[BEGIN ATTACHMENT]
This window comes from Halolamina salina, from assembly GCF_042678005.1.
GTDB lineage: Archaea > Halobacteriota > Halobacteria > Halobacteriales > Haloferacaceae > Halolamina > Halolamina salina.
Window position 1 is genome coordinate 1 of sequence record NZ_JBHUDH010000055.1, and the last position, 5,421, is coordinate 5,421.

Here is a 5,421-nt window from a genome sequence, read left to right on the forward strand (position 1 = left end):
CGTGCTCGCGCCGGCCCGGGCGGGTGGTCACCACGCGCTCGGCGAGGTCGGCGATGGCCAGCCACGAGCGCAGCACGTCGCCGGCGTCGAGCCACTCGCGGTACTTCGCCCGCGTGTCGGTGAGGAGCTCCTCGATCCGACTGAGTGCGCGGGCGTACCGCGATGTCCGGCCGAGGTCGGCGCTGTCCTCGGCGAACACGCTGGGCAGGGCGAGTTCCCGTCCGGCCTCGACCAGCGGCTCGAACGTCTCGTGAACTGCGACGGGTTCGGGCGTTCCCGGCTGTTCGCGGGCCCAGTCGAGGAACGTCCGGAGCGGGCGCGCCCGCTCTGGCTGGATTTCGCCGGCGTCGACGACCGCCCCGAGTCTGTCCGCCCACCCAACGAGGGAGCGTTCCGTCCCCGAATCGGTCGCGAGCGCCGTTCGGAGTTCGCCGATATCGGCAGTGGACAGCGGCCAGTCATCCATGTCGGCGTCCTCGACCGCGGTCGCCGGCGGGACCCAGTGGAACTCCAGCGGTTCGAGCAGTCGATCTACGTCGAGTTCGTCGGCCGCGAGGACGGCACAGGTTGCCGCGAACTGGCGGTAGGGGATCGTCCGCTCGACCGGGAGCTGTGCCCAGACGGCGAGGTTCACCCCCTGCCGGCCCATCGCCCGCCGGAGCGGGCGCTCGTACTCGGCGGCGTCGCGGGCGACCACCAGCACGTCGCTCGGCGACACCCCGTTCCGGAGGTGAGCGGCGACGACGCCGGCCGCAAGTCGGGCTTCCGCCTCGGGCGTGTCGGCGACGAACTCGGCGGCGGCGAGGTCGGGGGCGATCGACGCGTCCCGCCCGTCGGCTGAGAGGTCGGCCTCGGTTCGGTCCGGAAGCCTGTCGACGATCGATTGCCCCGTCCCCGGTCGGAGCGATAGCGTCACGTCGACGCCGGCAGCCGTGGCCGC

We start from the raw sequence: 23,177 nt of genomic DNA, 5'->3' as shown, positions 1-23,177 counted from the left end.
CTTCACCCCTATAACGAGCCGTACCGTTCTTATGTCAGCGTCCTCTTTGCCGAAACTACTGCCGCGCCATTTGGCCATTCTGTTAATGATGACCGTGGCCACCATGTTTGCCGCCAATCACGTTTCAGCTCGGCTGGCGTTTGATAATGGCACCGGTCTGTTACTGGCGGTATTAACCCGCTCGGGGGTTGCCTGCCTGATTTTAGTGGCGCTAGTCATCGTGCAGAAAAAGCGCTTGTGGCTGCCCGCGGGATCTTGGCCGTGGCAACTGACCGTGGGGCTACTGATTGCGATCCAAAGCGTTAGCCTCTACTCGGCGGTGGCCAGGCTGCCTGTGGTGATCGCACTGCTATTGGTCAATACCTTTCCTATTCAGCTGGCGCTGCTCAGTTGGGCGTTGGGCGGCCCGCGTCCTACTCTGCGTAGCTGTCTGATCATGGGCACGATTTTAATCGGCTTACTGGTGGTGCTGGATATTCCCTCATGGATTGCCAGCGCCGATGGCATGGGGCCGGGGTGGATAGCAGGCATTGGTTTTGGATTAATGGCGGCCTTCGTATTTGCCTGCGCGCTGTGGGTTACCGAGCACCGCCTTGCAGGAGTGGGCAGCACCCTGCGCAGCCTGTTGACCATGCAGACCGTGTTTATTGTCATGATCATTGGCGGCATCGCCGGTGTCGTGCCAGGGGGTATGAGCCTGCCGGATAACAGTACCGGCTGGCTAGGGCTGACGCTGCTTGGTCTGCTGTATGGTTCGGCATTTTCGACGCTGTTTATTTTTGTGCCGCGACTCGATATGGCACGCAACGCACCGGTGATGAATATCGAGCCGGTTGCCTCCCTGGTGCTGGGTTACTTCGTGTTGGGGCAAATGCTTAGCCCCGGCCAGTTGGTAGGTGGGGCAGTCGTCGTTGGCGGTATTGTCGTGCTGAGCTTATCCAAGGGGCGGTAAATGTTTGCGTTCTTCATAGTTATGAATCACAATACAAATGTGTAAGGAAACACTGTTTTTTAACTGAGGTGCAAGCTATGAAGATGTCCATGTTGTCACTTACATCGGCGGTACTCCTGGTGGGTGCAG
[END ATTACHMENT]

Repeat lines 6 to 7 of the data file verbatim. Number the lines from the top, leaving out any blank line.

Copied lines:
We start from the raw sequence: 23,177 nt of genomic DNA, 5'->3' as shown, positions 1-23,177 counted from the left end.
CTTCACCCCTATAACGAGCCGTACCGTTCTTATGTCAGCGTCCTCTTTGCCGAAACTACTGCCGCGCCATTTGGCCATTCTGTTAATGATGACCGTGGCCACCATGTTTGCCGCCAATCACGTTTCAGCTCGGCTGGCGTTTGATAATGGCACCGGTCTGTTACTGGCGGTATTAACCCGCTCGGGGGTTGCCTGCCTGATTTTAGTGGCGCTAGTCATCGTGCAGAAAAAGCGCTTGTGGCTGCCCGCGGGATCTTGGCCGTGGCAACTGACCGTGGGGCTACTGATTGCGATCCAAAGCGTTAGCCTCTACTCGGCGGTGGCCAGGCTGCCTGTGGTGATCGCACTGCTATTGGTCAATACCTTTCCTATTCAGCTGGCGCTGCTCAGTTGGGCGTTGGGCGGCCCGCGTCCTACTCTGCGTAGCTGTCTGATCATGGGCACGATTTTAATCGGCTTACTGGTGGTGCTGGATATTCCCTCATGGATTGCCAGCGCCGATGGCATGGGGCCGGGGTGGATAGCAGGCATTGGTTTTGGATTAATGGCGGCCTTCGTATTTGCCTGCGCGCTGTGGGTTACCGAGCACCGCCTTGCAGGAGTGGGCAGCACCCTGCGCAGCCTGTTGACCATGCAGACCGTGTTTATTGTCATGATCATTGGCGGCATCGCCGGTGTCGTGCCAGGGGGTATGAGCCTGCCGGATAACAGTACCGGCTGGCTAGGGCTGACGCTGCTTGGTCTGCTGTATGGTTCGGCATTTTCGACGCTGTTTATTTTTGTGCCGCGACTCGATATGGCACGCAACGCACCGGTGATGAATATCGAGCCGGTTGCCTCCCTGGTGCTGGGTTACTTCGTGTTGGGGCAAATGCTTAGCCCCGGCCAGTTGGTAGGTGGGGCAGTCGTCGTTGGCGGTATTGTCGTGCTGAGCTTATCCAAGGGGCGGTAAATGTTTGCGTTCTTCATAGTTATGAATCACAATACAAATGTGTAAGGAAACACTGTTTTTTAACTGAGGTGCAAGCTATGAAGATGTCCATGTTGTCACTTACATCGGCGGTACTCCTGGTGGGTGCAG